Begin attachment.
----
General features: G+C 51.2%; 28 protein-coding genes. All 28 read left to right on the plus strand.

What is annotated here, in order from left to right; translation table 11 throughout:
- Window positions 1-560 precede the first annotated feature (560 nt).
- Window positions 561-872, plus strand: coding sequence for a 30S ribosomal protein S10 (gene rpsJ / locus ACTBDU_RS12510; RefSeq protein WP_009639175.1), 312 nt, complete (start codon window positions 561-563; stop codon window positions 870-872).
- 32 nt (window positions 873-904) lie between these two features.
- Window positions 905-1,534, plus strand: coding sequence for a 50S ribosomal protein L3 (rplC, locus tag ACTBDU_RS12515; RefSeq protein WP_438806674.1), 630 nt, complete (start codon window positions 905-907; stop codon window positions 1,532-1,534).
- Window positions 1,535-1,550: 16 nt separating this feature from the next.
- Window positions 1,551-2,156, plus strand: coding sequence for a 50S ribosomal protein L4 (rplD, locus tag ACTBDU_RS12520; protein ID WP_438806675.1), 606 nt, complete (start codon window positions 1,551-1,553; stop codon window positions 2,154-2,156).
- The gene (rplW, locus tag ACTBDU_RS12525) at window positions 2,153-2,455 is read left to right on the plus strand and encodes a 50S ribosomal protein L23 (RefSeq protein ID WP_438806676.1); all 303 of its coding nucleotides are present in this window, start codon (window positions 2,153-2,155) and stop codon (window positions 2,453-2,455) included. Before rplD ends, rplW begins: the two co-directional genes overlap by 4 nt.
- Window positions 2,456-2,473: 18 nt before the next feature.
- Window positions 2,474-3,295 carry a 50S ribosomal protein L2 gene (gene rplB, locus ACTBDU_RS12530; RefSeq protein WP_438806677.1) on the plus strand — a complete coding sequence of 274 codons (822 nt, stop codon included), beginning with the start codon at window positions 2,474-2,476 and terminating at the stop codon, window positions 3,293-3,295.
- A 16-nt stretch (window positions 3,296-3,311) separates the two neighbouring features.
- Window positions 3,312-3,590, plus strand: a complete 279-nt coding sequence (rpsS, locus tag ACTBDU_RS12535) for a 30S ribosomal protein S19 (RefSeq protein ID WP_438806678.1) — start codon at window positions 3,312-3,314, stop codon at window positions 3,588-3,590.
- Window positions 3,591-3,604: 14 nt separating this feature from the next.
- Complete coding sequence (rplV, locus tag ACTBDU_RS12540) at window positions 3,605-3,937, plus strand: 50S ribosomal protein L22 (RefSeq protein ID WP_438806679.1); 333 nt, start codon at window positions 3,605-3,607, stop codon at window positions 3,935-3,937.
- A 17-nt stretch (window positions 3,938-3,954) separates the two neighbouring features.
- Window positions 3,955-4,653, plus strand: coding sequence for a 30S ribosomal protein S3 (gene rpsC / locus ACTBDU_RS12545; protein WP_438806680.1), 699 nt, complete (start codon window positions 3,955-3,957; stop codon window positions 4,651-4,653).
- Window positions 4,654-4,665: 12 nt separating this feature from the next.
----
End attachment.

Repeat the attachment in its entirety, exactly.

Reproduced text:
General features: G+C 51.2%; 28 protein-coding genes. All 28 read left to right on the plus strand.

What is annotated here, in order from left to right; translation table 11 throughout:
- Window positions 1-560 precede the first annotated feature (560 nt).
- Window positions 561-872, plus strand: coding sequence for a 30S ribosomal protein S10 (gene rpsJ / locus ACTBDU_RS12510; RefSeq protein WP_009639175.1), 312 nt, complete (start codon window positions 561-563; stop codon window positions 870-872).
- 32 nt (window positions 873-904) lie between these two features.
- Window positions 905-1,534, plus strand: coding sequence for a 50S ribosomal protein L3 (rplC, locus tag ACTBDU_RS12515; RefSeq protein WP_438806674.1), 630 nt, complete (start codon window positions 905-907; stop codon window positions 1,532-1,534).
- Window positions 1,535-1,550: 16 nt separating this feature from the next.
- Window positions 1,551-2,156, plus strand: coding sequence for a 50S ribosomal protein L4 (rplD, locus tag ACTBDU_RS12520; protein ID WP_438806675.1), 606 nt, complete (start codon window positions 1,551-1,553; stop codon window positions 2,154-2,156).
- The gene (rplW, locus tag ACTBDU_RS12525) at window positions 2,153-2,455 is read left to right on the plus strand and encodes a 50S ribosomal protein L23 (RefSeq protein ID WP_438806676.1); all 303 of its coding nucleotides are present in this window, start codon (window positions 2,153-2,155) and stop codon (window positions 2,453-2,455) included. Before rplD ends, rplW begins: the two co-directional genes overlap by 4 nt.
- Window positions 2,456-2,473: 18 nt before the next feature.
- Window positions 2,474-3,295 carry a 50S ribosomal protein L2 gene (gene rplB, locus ACTBDU_RS12530; RefSeq protein WP_438806677.1) on the plus strand — a complete coding sequence of 274 codons (822 nt, stop codon included), beginning with the start codon at window positions 2,474-2,476 and terminating at the stop codon, window positions 3,293-3,295.
- A 16-nt stretch (window positions 3,296-3,311) separates the two neighbouring features.
- Window positions 3,312-3,590, plus strand: a complete 279-nt coding sequence (rpsS, locus tag ACTBDU_RS12535) for a 30S ribosomal protein S19 (RefSeq protein ID WP_438806678.1) — start codon at window positions 3,312-3,314, stop codon at window positions 3,588-3,590.
- Window positions 3,591-3,604: 14 nt separating this feature from the next.
- Complete coding sequence (rplV, locus tag ACTBDU_RS12540) at window positions 3,605-3,937, plus strand: 50S ribosomal protein L22 (RefSeq protein ID WP_438806679.1); 333 nt, start codon at window positions 3,605-3,607, stop codon at window positions 3,935-3,937.
- A 17-nt stretch (window positions 3,938-3,954) separates the two neighbouring features.
- Window positions 3,955-4,653, plus strand: coding sequence for a 30S ribosomal protein S3 (gene rpsC / locus ACTBDU_RS12545; protein WP_438806680.1), 699 nt, complete (start codon window positions 3,955-3,957; stop codon window positions 4,651-4,653).
- Window positions 4,654-4,665: 12 nt separating this feature from the next.